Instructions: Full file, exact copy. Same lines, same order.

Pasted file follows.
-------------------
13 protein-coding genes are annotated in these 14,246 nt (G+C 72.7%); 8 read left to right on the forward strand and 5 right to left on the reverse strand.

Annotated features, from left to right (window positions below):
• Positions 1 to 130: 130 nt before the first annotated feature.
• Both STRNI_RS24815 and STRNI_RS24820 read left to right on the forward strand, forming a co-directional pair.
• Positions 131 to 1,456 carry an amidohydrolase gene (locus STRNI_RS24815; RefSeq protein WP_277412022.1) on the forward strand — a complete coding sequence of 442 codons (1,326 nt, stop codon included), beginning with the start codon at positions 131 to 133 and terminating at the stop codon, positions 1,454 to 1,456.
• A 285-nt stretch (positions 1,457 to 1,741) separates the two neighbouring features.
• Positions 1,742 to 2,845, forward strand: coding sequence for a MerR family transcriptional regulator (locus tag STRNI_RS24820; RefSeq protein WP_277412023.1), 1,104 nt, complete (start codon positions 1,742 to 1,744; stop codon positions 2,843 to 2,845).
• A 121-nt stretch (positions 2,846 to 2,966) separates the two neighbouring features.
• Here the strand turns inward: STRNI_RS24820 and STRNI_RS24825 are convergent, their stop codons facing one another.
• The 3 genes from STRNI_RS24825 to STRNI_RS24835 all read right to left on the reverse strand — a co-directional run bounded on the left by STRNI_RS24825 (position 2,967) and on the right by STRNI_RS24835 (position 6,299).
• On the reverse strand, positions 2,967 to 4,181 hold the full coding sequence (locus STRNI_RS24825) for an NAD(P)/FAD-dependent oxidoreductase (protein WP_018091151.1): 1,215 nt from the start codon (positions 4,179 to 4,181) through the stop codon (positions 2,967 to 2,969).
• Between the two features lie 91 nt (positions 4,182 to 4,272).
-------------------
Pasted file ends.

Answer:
13 protein-coding genes are annotated in these 14,246 nt (G+C 72.7%); 8 read left to right on the forward strand and 5 right to left on the reverse strand.

Annotated features, from left to right (window positions below):
• Positions 1 to 130: 130 nt before the first annotated feature.
• Both STRNI_RS24815 and STRNI_RS24820 read left to right on the forward strand, forming a co-directional pair.
• Positions 131 to 1,456 carry an amidohydrolase gene (locus STRNI_RS24815; RefSeq protein WP_277412022.1) on the forward strand — a complete coding sequence of 442 codons (1,326 nt, stop codon included), beginning with the start codon at positions 131 to 133 and terminating at the stop codon, positions 1,454 to 1,456.
• A 285-nt stretch (positions 1,457 to 1,741) separates the two neighbouring features.
• Positions 1,742 to 2,845, forward strand: coding sequence for a MerR family transcriptional regulator (locus tag STRNI_RS24820; RefSeq protein WP_277412023.1), 1,104 nt, complete (start codon positions 1,742 to 1,744; stop codon positions 2,843 to 2,845).
• A 121-nt stretch (positions 2,846 to 2,966) separates the two neighbouring features.
• Here the strand turns inward: STRNI_RS24820 and STRNI_RS24825 are convergent, their stop codons facing one another.
• The 3 genes from STRNI_RS24825 to STRNI_RS24835 all read right to left on the reverse strand — a co-directional run bounded on the left by STRNI_RS24825 (position 2,967) and on the right by STRNI_RS24835 (position 6,299).
• On the reverse strand, positions 2,967 to 4,181 hold the full coding sequence (locus STRNI_RS24825) for an NAD(P)/FAD-dependent oxidoreductase (protein WP_018091151.1): 1,215 nt from the start codon (positions 4,179 to 4,181) through the stop codon (positions 2,967 to 2,969).
• Between the two features lie 91 nt (positions 4,182 to 4,272).